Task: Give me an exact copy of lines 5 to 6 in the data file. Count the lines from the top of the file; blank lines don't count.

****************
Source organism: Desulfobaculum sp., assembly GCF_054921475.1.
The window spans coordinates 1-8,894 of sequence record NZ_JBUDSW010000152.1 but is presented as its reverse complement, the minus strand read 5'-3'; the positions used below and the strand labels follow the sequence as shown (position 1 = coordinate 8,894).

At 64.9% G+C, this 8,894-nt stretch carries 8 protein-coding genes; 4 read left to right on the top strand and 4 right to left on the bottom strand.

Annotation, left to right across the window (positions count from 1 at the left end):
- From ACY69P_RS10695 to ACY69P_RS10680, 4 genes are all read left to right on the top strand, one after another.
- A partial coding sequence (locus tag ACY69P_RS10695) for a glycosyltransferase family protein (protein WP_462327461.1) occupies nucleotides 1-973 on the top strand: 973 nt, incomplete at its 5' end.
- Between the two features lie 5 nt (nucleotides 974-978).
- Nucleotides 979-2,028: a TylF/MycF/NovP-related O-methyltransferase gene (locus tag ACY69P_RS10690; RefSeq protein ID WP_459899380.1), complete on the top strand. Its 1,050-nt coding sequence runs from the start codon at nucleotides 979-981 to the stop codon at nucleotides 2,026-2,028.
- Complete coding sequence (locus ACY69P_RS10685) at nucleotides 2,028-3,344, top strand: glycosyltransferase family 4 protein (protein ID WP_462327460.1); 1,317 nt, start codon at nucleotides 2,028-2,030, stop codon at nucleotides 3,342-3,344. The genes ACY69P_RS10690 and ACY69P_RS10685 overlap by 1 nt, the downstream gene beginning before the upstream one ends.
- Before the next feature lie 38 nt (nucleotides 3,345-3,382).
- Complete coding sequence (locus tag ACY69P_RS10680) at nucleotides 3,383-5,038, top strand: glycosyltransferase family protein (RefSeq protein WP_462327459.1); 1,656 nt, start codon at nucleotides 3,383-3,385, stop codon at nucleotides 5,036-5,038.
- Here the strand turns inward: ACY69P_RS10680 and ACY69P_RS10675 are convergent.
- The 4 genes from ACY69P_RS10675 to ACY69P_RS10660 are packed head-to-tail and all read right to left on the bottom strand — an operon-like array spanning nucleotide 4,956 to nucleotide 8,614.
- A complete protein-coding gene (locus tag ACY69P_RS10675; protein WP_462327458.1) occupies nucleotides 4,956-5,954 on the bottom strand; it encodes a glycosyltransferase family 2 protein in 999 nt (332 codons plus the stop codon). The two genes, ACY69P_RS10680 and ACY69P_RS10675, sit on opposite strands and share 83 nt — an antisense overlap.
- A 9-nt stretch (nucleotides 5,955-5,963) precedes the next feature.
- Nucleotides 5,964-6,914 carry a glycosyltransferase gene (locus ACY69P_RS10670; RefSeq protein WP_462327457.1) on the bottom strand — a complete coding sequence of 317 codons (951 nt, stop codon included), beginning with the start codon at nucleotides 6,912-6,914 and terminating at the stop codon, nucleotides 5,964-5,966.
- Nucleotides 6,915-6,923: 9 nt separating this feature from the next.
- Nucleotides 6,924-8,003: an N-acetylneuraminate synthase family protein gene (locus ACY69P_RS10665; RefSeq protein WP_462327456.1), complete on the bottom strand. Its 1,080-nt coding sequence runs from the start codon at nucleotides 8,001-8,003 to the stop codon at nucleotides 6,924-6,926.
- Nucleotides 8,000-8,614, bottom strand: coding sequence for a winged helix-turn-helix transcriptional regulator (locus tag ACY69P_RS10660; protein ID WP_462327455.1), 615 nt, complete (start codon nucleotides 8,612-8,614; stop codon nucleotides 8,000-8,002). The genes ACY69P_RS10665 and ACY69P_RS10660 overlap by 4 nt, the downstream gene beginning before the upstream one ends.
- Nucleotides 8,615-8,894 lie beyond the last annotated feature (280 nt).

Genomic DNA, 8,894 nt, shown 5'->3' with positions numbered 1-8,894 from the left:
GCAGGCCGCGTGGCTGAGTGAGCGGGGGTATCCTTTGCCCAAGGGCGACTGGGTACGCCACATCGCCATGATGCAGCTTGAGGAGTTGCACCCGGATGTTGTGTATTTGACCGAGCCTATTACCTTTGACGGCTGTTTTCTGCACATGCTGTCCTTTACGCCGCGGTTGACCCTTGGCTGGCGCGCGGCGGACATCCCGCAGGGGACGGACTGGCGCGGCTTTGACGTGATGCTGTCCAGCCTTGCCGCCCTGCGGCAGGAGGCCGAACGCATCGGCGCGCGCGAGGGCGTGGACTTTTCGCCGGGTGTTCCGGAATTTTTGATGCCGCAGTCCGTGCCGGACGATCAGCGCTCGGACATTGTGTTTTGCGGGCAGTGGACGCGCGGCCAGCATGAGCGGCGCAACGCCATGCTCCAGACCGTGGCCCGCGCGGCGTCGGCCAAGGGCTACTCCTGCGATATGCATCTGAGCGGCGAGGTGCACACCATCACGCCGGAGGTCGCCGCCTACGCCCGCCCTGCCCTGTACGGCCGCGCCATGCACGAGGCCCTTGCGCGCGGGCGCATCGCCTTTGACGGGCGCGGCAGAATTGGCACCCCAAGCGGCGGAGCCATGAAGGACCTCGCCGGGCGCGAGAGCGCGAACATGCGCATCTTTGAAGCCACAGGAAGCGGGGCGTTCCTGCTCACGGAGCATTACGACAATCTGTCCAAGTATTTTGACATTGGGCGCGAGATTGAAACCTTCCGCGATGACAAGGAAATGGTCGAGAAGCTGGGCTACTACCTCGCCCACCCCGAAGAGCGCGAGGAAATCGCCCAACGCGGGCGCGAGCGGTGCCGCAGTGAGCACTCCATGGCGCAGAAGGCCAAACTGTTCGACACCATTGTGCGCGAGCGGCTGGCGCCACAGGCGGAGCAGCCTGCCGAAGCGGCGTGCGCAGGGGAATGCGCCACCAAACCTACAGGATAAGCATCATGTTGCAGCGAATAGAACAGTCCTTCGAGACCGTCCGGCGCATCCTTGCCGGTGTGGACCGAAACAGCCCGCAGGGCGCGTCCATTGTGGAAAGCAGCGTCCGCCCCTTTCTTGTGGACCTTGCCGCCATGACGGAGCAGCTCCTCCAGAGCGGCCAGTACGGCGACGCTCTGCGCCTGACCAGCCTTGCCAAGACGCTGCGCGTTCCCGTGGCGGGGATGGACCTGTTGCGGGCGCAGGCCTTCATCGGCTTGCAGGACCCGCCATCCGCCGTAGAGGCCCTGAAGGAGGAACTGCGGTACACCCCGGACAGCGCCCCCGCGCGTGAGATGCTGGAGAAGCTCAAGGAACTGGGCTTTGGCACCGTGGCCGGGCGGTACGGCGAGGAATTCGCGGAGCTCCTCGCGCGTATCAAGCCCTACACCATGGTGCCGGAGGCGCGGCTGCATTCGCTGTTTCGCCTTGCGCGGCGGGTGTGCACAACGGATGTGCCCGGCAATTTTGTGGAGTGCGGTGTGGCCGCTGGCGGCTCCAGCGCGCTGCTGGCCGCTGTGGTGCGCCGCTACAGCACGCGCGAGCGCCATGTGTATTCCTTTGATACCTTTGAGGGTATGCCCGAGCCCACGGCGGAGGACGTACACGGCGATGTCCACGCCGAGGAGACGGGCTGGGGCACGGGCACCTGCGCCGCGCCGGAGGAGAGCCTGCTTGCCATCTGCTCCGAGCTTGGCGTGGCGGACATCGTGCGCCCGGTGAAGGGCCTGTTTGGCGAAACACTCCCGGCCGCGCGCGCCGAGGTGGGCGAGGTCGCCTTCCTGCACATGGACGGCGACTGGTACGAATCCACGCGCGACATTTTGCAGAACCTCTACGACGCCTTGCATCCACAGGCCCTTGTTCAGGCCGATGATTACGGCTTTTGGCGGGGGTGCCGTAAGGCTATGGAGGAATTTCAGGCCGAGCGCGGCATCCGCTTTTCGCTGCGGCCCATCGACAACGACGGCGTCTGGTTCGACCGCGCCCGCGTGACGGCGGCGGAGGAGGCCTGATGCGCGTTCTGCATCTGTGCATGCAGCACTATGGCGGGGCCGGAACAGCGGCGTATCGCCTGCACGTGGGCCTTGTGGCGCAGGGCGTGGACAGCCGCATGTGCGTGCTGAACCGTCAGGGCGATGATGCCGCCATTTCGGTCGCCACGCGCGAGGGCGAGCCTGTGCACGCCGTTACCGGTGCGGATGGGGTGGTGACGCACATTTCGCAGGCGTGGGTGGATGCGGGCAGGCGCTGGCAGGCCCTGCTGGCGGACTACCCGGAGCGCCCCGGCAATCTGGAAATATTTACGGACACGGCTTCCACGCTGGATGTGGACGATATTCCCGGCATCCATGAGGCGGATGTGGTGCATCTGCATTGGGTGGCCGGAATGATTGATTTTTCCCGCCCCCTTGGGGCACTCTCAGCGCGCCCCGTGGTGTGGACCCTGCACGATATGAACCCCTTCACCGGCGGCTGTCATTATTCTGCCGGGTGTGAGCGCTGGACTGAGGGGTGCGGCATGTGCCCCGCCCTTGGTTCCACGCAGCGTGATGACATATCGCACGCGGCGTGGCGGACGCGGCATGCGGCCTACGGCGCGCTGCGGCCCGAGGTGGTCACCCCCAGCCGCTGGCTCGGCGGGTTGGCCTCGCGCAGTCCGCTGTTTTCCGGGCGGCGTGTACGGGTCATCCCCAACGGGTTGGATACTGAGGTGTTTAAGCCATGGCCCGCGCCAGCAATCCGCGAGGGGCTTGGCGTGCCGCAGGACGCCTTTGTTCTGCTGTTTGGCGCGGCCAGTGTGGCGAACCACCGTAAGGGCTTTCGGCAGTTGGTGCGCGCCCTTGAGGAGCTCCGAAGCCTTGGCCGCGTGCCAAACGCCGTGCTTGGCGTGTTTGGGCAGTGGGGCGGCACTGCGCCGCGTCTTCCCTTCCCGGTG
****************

- From ACY69P_RS10695 to ACY69P_RS10680, 4 genes are all read left to right on the top strand, one after another.
- A partial coding sequence (locus tag ACY69P_RS10695) for a glycosyltransferase family protein (protein WP_462327461.1) occupies nucleotides 1-973 on the top strand: 973 nt, incomplete at its 5' end.